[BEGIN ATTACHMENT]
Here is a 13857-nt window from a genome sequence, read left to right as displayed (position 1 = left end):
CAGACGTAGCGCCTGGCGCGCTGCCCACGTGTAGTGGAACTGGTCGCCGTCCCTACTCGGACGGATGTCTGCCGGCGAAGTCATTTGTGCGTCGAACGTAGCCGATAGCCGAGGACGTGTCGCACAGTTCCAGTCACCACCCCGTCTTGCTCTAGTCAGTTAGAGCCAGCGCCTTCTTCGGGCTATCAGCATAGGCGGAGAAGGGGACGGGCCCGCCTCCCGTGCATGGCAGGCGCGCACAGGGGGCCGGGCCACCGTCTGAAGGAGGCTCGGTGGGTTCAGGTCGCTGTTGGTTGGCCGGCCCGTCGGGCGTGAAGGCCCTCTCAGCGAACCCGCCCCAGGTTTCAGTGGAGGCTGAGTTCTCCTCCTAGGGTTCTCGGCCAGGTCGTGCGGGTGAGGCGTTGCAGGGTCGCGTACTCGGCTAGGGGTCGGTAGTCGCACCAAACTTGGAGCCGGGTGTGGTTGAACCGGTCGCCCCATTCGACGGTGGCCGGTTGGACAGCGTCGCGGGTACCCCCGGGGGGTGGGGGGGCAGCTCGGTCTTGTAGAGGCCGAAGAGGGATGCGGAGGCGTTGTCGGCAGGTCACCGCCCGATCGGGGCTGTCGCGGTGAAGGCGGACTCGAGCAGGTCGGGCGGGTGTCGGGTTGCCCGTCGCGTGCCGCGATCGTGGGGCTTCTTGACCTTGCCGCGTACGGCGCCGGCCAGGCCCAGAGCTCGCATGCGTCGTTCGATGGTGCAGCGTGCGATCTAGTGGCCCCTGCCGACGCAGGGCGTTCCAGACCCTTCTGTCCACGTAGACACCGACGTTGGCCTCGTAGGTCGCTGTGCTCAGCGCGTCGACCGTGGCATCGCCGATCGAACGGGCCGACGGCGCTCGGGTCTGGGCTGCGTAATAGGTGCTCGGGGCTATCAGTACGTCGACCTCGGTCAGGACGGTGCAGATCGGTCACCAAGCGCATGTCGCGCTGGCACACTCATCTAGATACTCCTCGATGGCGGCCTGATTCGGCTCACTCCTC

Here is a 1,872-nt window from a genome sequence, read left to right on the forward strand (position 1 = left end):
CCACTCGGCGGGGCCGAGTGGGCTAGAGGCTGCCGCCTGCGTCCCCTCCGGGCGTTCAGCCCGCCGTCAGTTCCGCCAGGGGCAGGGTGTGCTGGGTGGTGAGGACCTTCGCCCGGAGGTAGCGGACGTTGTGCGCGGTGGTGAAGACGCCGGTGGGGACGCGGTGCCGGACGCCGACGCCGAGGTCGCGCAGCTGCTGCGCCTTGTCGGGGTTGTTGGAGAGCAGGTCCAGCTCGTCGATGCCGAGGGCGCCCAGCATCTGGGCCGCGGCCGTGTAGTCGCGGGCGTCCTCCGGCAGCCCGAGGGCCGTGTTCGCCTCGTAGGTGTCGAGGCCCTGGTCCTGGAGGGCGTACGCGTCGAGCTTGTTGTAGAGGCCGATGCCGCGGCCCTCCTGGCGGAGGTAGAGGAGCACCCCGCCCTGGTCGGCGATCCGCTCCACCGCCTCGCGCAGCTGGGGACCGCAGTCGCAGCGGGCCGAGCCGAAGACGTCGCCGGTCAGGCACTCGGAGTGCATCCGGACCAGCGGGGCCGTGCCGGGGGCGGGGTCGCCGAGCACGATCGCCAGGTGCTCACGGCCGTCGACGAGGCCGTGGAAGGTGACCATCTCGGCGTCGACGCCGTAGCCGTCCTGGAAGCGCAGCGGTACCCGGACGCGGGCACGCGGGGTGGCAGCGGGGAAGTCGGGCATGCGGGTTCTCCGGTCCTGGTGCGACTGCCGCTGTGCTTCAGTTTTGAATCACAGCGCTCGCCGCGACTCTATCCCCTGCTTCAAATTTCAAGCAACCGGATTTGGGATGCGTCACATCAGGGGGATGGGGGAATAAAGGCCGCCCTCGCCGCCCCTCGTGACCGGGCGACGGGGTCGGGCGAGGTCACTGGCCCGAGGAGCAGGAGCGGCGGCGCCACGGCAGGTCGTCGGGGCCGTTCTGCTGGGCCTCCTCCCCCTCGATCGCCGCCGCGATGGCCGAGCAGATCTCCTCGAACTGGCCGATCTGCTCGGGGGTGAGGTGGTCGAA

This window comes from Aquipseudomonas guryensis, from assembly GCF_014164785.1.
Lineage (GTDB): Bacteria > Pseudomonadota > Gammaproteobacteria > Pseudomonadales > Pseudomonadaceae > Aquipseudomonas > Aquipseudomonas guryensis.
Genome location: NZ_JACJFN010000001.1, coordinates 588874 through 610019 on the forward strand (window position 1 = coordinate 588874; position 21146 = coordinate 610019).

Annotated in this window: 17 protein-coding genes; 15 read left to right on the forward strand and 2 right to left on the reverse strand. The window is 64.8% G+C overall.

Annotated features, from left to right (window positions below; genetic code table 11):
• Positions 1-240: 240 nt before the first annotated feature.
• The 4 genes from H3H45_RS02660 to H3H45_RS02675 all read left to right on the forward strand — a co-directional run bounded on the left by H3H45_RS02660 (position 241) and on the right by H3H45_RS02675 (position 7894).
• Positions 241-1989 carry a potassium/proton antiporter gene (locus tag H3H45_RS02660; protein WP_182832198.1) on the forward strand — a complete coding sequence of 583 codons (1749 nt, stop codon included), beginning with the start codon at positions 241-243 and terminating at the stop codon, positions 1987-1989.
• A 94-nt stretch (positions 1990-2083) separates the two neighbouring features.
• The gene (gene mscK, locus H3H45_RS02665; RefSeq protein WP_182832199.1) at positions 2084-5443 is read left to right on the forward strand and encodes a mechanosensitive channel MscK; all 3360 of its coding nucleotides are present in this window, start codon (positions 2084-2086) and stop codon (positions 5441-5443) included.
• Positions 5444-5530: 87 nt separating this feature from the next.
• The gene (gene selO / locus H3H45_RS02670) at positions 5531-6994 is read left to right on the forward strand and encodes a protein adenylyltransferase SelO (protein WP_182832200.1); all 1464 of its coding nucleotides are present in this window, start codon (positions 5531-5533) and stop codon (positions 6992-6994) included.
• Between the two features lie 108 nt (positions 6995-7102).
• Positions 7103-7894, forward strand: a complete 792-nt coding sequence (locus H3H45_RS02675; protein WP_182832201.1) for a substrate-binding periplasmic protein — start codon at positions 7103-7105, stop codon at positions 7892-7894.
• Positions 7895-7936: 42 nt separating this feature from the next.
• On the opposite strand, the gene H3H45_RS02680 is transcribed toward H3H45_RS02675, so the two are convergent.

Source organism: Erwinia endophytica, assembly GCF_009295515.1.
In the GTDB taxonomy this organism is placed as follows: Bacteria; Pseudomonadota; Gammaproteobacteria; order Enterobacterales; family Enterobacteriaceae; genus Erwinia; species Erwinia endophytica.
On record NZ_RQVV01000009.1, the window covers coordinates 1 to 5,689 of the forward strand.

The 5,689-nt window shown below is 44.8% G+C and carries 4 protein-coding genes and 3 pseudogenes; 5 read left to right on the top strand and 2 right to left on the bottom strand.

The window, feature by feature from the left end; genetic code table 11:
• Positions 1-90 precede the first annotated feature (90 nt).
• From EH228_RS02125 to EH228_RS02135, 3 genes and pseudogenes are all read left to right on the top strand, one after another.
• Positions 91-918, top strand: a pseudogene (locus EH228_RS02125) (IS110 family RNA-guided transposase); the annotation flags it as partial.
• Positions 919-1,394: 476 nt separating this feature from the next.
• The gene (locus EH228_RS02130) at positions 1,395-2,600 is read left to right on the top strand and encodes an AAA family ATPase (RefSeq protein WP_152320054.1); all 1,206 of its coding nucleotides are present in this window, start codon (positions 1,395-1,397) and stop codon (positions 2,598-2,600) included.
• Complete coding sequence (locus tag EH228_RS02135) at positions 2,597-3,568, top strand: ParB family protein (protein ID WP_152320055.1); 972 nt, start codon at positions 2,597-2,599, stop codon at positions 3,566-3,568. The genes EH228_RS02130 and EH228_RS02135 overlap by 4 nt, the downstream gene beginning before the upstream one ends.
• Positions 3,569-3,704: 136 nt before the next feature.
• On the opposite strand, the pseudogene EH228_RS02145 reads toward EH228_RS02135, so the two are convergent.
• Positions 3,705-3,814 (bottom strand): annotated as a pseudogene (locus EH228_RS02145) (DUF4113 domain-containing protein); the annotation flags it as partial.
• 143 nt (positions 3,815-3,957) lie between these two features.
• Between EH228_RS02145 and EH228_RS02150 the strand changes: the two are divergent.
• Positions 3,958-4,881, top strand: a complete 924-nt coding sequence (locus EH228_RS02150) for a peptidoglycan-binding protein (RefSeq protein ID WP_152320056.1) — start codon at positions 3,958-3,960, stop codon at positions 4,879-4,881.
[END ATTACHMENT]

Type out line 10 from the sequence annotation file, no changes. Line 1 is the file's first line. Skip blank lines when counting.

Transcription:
• Positions 1-240: 240 nt before the first annotated feature.